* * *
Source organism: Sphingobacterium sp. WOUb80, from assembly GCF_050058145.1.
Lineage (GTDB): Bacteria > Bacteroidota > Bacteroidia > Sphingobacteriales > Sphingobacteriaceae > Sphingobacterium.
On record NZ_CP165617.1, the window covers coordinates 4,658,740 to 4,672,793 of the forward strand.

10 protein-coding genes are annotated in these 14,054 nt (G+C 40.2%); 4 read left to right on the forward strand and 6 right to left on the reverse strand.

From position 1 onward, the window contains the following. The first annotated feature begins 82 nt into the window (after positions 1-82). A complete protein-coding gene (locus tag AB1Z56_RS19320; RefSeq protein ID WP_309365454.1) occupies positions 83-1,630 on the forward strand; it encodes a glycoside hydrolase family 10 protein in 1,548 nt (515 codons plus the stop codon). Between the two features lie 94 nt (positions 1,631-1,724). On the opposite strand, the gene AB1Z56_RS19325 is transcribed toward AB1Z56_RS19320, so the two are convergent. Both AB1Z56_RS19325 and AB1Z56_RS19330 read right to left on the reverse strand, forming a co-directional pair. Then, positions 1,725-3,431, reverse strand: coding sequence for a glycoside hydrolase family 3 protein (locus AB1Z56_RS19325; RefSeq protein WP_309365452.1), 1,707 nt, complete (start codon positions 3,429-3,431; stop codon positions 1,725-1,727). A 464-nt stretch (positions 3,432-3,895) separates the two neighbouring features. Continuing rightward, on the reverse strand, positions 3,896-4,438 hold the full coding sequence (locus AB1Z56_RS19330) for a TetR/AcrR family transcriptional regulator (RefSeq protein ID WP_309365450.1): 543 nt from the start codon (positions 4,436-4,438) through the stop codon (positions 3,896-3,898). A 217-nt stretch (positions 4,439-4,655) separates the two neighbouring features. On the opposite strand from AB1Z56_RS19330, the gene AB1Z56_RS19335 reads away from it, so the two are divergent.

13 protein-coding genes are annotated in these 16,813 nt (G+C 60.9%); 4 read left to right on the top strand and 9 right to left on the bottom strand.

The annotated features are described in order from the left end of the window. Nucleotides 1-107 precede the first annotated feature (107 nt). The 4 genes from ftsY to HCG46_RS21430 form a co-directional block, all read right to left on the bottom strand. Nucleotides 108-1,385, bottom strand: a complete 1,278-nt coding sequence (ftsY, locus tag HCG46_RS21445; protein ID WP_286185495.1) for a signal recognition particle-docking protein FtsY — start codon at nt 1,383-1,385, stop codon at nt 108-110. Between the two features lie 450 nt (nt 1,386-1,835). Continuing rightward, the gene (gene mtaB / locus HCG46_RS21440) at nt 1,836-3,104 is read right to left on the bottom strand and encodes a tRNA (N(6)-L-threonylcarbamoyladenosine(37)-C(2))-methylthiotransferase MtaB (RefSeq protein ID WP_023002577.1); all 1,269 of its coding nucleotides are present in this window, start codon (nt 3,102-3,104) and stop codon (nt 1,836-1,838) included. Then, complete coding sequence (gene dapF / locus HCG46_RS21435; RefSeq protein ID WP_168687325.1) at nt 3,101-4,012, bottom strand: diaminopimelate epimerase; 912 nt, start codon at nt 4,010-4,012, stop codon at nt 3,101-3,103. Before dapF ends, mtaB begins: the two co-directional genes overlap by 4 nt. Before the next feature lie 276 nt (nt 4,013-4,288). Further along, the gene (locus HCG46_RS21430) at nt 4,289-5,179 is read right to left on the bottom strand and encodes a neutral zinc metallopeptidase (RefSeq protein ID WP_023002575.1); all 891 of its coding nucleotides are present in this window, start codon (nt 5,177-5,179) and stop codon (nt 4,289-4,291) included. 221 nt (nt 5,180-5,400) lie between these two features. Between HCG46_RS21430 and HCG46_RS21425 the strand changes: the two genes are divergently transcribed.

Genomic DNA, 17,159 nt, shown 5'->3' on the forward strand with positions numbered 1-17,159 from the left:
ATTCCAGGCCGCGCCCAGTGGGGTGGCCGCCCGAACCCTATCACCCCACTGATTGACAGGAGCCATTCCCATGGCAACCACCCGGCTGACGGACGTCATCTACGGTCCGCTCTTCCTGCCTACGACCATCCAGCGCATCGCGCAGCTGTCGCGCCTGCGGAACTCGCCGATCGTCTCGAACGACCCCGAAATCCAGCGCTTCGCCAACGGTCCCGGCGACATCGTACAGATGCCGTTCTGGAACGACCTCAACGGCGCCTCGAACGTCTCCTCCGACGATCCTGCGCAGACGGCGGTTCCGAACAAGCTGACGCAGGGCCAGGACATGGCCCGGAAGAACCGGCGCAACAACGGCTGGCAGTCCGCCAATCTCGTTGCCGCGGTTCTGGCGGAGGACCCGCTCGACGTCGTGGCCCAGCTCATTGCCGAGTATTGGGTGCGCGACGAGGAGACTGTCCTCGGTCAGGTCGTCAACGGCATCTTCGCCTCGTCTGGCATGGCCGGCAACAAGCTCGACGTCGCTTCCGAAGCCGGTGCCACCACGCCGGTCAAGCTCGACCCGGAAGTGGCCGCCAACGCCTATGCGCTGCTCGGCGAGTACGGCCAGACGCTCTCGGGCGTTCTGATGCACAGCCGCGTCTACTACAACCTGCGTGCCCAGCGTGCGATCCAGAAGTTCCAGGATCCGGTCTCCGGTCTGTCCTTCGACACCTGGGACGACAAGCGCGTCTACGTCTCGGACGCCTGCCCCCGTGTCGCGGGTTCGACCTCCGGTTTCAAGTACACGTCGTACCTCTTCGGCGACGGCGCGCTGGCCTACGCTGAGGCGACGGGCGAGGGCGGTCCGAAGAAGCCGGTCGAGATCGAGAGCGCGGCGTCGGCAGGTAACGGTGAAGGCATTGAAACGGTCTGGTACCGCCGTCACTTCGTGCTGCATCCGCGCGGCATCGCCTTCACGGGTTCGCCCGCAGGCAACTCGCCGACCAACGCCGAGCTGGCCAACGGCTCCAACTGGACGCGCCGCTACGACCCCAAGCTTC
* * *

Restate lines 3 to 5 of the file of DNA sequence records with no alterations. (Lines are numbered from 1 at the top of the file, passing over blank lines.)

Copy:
On record NZ_CP165617.1, the window covers coordinates 4,658,740 to 4,672,793 of the forward strand.

10 protein-coding genes are annotated in these 14,054 nt (G+C 40.2%); 4 read left to right on the forward strand and 6 right to left on the reverse strand.

From position 1 onward, the window contains the following. The first annotated feature begins 82 nt into the window (after positions 1-82). A complete protein-coding gene (locus tag AB1Z56_RS19320; RefSeq protein ID WP_309365454.1) occupies positions 83-1,630 on the forward strand; it encodes a glycoside hydrolase family 10 protein in 1,548 nt (515 codons plus the stop codon). Between the two features lie 94 nt (positions 1,631-1,724). On the opposite strand, the gene AB1Z56_RS19325 is transcribed toward AB1Z56_RS19320, so the two are convergent. Both AB1Z56_RS19325 and AB1Z56_RS19330 read right to left on the reverse strand, forming a co-directional pair. Then, positions 1,725-3,431, reverse strand: coding sequence for a glycoside hydrolase family 3 protein (locus AB1Z56_RS19325; RefSeq protein WP_309365452.1), 1,707 nt, complete (start codon positions 3,429-3,431; stop codon positions 1,725-1,727). A 464-nt stretch (positions 3,432-3,895) separates the two neighbouring features. Continuing rightward, on the reverse strand, positions 3,896-4,438 hold the full coding sequence (locus AB1Z56_RS19330) for a TetR/AcrR family transcriptional regulator (RefSeq protein ID WP_309365450.1): 543 nt from the start codon (positions 4,436-4,438) through the stop codon (positions 3,896-3,898). A 217-nt stretch (positions 4,439-4,655) separates the two neighbouring features. On the opposite strand from AB1Z56_RS19330, the gene AB1Z56_RS19335 reads away from it, so the two are divergent.